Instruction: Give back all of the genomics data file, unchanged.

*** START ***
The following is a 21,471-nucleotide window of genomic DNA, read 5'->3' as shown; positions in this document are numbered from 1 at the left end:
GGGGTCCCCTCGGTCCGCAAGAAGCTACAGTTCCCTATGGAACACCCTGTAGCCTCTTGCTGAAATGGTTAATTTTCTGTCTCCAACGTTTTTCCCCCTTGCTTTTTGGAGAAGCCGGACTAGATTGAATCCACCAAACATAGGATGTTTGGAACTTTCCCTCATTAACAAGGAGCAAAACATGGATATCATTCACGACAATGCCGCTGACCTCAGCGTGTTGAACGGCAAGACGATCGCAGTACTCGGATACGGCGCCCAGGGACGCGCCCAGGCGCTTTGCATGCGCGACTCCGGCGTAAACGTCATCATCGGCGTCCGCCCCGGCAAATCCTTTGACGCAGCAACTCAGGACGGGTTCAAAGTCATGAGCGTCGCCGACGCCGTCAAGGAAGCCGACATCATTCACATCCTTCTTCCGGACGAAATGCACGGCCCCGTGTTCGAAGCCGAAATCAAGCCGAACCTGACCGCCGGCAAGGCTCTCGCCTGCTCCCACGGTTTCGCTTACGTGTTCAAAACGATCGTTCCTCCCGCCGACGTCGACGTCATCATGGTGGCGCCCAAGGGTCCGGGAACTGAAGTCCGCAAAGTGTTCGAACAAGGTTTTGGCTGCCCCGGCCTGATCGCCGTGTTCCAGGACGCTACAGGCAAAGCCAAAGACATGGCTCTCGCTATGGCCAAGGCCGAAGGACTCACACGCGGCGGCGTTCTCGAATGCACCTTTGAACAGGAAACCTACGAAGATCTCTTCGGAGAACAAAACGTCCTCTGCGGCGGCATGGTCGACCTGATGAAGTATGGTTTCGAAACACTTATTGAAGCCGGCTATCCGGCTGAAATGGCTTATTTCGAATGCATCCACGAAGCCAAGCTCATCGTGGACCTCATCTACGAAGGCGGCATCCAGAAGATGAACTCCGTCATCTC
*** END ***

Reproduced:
The following is a 21,471-nucleotide window of genomic DNA, read 5'->3' as shown; positions in this document are numbered from 1 at the left end:
GGGGTCCCCTCGGTCCGCAAGAAGCTACAGTTCCCTATGGAACACCCTGTAGCCTCTTGCTGAAATGGTTAATTTTCTGTCTCCAACGTTTTTCCCCCTTGCTTTTTGGAGAAGCCGGACTAGATTGAATCCACCAAACATAGGATGTTTGGAACTTTCCCTCATTAACAAGGAGCAAAACATGGATATCATTCACGACAATGCCGCTGACCTCAGCGTGTTGAACGGCAAGACGATCGCAGTACTCGGATACGGCGCCCAGGGACGCGCCCAGGCGCTTTGCATGCGCGACTCCGGCGTAAACGTCATCATCGGCGTCCGCCCCGGCAAATCCTTTGACGCAGCAACTCAGGACGGGTTCAAAGTCATGAGCGTCGCCGACGCCGTCAAGGAAGCCGACATCATTCACATCCTTCTTCCGGACGAAATGCACGGCCCCGTGTTCGAAGCCGAAATCAAGCCGAACCTGACCGCCGGCAAGGCTCTCGCCTGCTCCCACGGTTTCGCTTACGTGTTCAAAACGATCGTTCCTCCCGCCGACGTCGACGTCATCATGGTGGCGCCCAAGGGTCCGGGAACTGAAGTCCGCAAAGTGTTCGAACAAGGTTTTGGCTGCCCCGGCCTGATCGCCGTGTTCCAGGACGCTACAGGCAAAGCCAAAGACATGGCTCTCGCTATGGCCAAGGCCGAAGGACTCACACGCGGCGGCGTTCTCGAATGCACCTTTGAACAGGAAACCTACGAAGATCTCTTCGGAGAACAAAACGTCCTCTGCGGCGGCATGGTCGACCTGATGAAGTATGGTTTCGAAACACTTATTGAAGCCGGCTATCCGGCTGAAATGGCTTATTTCGAATGCATCCACGAAGCCAAGCTCATCGTGGACCTCATCTACGAAGGCGGCATCCAGAAGATGAACTCCGTCATCTC